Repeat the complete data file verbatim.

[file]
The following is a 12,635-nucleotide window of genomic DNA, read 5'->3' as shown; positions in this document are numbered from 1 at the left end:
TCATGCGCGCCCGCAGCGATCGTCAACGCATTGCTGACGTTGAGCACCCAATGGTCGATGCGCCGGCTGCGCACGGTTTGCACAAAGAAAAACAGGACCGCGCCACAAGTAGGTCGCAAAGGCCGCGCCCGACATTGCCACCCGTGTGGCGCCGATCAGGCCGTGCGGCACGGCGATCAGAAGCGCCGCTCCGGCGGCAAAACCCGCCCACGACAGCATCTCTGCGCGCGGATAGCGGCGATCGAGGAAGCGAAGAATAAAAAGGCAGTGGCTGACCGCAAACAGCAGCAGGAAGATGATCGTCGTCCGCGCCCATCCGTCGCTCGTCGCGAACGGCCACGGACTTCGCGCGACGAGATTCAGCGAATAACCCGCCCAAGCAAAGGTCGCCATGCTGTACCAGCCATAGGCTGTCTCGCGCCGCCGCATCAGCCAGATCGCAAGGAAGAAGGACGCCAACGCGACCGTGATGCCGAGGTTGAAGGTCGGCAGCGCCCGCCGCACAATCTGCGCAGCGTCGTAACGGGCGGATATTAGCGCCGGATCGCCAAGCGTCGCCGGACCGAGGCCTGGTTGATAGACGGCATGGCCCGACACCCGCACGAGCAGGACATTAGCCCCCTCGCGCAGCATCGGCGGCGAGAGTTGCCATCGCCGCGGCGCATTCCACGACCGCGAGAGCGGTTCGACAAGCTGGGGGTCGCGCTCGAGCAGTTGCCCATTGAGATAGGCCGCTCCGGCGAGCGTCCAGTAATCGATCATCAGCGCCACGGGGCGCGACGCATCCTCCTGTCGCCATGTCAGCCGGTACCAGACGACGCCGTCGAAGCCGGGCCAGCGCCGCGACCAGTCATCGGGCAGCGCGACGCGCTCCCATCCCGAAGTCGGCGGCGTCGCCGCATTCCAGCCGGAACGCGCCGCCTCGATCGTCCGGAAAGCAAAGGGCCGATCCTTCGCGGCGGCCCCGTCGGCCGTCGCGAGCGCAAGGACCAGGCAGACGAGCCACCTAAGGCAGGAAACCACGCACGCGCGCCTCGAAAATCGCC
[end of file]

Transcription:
The following is a 12,635-nucleotide window of genomic DNA, read 5'->3' as shown; positions in this document are numbered from 1 at the left end:
TCATGCGCGCCCGCAGCGATCGTCAACGCATTGCTGACGTTGAGCACCCAATGGTCGATGCGCCGGCTGCGCACGGTTTGCACAAAGAAAAACAGGACCGCGCCACAAGTAGGTCGCAAAGGCCGCGCCCGACATTGCCACCCGTGTGGCGCCGATCAGGCCGTGCGGCACGGCGATCAGAAGCGCCGCTCCGGCGGCAAAACCCGCCCACGACAGCATCTCTGCGCGCGGATAGCGGCGATCGAGGAAGCGAAGAATAAAAAGGCAGTGGCTGACCGCAAACAGCAGCAGGAAGATGATCGTCGTCCGCGCCCATCCGTCGCTCGTCGCGAACGGCCACGGACTTCGCGCGACGAGATTCAGCGAATAACCCGCCCAAGCAAAGGTCGCCATGCTGTACCAGCCATAGGCTGTCTCGCGCCGCCGCATCAGCCAGATCGCAAGGAAGAAGGACGCCAACGCGACCGTGATGCCGAGGTTGAAGGTCGGCAGCGCCCGCCGCACAATCTGCGCAGCGTCGTAACGGGCGGATATTAGCGCCGGATCGCCAAGCGTCGCCGGACCGAGGCCTGGTTGATAGACGGCATGGCCCGACACCCGCACGAGCAGGACATTAGCCCCCTCGCGCAGCATCGGCGGCGAGAGTTGCCATCGCCGCGGCGCATTCCACGACCGCGAGAGCGGTTCGACAAGCTGGGGGTCGCGCTCGAGCAGTTGCCCATTGAGATAGGCCGCTCCGGCGAGCGTCCAGTAATCGATCATCAGCGCCACGGGGCGCGACGCATCCTCCTGTCGCCATGTCAGCCGGTACCAGACGACGCCGTCGAAGCCGGGCCAGCGCCGCGACCAGTCATCGGGCAGCGCGACGCGCTCCCATCCCGAAGTCGGCGGCGTCGCCGCATTCCAGCCGGAACGCGCCGCCTCGATCGTCCGGAAAGCAAAGGGCCGATCCTTCGCGGCGGCCCCGTCGGCCGTCGCGAGCGCAAGGACCAGGCAGACGAGCCACCTAAGGCAGGAAACCACGCACGCGCGCCTCGAAAATCGCC